This week's Beer Style of the Week is a personal favorite. Similar to many other English-style ales, English Extra Special/Strong Bitter ales (aka English Pale Ales) are malty, hoppy, and excellent session beers. While known as pale ales, they have none of the overly floral characteristics of American pale ales. A perfect English pint is often signified by an Extra Special Bitter. As always, I will give you the published guidelines first, then give you my thoughts and impressions of some I have consumed. First up, the guidelines:

Here are the stylistic guidelines from the Beer Judge Certification Program (BJCP) 2008 Style
Guidelines publication.

8C. Extra Special/Strong Bitter (English Pale Ale)

Aroma: Hop aroma moderately-high to moderately-low, and can use any variety of hops although UK hops are most traditional. Medium to medium-high malt aroma, often with a low to moderately strong caramel component (although this character will be more subtle in paler versions). Medium-low to medium-high fruity esters. Generally no diacetyl, although very low levels are allowed. May have light, secondary notes of sulfur and/or alcohol in some examples (optional).

Appearance: Golden to deep copper. Good to brilliant clarity. Low to moderate white to off-white head. A low head is acceptable when carbonation is also low.

Flavor: Medium-high to medium bitterness with supporting malt flavors evident. Normally has a moderately low to somewhat strong caramelly malt sweetness. Hop flavor moderate to moderately high (any variety, although earthy, resiny, and/or floral UK hops are most traditional). Hop bitterness and flavor should be noticeable, but should not totally dominate malt flavors. May have low levels of secondary malt flavors (e.g., nutty, biscuity) adding complexity. Moderately-low to high fruity esters. Optionally may have low amounts of alcohol, and up to a moderate minerally/sulfury flavor. Medium-dry to dry finish (particularly if sulfate water is used). Generally no diacetyl, although very low levels are allowed.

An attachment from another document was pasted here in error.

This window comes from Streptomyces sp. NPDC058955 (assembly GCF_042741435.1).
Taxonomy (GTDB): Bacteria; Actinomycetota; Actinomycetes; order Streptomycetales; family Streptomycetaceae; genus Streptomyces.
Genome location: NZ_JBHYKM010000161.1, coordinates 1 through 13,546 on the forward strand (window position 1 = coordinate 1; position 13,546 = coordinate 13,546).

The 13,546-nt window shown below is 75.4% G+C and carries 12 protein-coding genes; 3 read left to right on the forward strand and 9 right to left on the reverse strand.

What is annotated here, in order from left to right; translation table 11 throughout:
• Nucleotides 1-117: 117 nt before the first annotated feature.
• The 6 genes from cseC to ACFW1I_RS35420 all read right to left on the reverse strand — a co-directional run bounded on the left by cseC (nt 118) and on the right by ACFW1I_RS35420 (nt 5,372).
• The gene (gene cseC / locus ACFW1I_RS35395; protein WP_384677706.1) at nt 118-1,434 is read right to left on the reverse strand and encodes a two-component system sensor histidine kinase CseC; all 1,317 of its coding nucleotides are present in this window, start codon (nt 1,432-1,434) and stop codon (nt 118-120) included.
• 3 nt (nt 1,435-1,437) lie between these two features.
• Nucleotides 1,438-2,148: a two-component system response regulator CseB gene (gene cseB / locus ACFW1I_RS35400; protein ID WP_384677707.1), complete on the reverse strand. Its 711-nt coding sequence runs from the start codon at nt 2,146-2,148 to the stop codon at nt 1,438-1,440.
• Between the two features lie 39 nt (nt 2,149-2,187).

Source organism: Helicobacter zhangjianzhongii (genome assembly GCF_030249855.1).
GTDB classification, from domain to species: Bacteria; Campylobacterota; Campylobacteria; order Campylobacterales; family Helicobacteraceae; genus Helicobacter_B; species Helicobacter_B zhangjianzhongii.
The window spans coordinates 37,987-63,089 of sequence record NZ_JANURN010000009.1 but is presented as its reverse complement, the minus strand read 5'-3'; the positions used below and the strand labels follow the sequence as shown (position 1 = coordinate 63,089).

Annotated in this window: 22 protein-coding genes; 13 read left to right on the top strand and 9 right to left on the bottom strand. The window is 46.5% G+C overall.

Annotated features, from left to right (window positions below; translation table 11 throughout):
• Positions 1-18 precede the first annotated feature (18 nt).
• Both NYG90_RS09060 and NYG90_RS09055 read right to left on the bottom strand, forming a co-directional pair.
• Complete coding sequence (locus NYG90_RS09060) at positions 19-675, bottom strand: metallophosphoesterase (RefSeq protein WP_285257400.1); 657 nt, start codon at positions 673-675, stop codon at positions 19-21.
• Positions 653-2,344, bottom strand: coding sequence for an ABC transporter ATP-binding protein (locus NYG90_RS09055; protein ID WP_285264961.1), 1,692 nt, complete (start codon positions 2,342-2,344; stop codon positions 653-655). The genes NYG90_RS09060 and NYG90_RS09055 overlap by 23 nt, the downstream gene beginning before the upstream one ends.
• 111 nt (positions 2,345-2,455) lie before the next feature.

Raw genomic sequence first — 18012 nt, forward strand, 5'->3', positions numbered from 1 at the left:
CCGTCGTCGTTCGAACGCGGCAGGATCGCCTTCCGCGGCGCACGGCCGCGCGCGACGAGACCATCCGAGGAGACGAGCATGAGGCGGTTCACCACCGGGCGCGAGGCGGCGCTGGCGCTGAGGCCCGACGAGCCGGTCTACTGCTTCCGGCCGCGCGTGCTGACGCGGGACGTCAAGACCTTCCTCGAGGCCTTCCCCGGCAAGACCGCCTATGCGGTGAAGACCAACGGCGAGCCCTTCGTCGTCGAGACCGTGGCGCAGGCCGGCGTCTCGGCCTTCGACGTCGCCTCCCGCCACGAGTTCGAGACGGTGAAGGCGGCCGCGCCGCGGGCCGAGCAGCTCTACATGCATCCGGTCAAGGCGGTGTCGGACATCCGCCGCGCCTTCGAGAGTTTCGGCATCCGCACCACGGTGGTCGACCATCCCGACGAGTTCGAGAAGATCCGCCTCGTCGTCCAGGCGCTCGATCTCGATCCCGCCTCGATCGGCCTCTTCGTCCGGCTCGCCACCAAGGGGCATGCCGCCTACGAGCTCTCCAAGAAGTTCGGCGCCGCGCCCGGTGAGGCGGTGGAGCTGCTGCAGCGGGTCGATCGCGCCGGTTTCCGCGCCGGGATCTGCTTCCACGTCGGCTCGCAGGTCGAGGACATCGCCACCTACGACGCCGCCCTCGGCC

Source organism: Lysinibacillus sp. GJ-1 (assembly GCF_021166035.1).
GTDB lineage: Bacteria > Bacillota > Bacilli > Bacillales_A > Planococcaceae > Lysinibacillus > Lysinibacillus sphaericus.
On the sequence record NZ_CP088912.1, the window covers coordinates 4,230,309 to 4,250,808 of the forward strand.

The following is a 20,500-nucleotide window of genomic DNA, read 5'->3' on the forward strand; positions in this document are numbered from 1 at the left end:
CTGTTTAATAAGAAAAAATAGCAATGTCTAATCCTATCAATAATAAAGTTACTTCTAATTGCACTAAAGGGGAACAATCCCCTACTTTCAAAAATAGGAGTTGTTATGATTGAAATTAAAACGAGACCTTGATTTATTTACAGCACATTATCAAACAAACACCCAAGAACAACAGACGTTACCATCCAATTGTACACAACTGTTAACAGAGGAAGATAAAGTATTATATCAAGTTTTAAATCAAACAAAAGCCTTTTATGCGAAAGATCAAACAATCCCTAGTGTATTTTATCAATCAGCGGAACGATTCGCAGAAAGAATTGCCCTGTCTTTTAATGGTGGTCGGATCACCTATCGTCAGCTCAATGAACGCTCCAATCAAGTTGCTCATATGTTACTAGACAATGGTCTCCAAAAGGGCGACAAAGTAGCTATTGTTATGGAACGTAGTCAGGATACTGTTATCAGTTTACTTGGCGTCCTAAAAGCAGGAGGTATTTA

Mouthfeel: Medium-light to medium-full body. Low to moderate carbonation, although bottled commercial versions will be higher. Stronger versions may have a slight alcohol warmth but this character should not be too high.

Overall Impression: An average-strength to moderately strong English ale. The balance may be fairly even between malt and hops to somewhat bitter. Drinkability is a critical component of the style; emphasis is still on the bittering hop addition as opposed to the aggressive middle and late hopping seen in American ales. A rather broad style that allows for considerable interpretation by the brewer.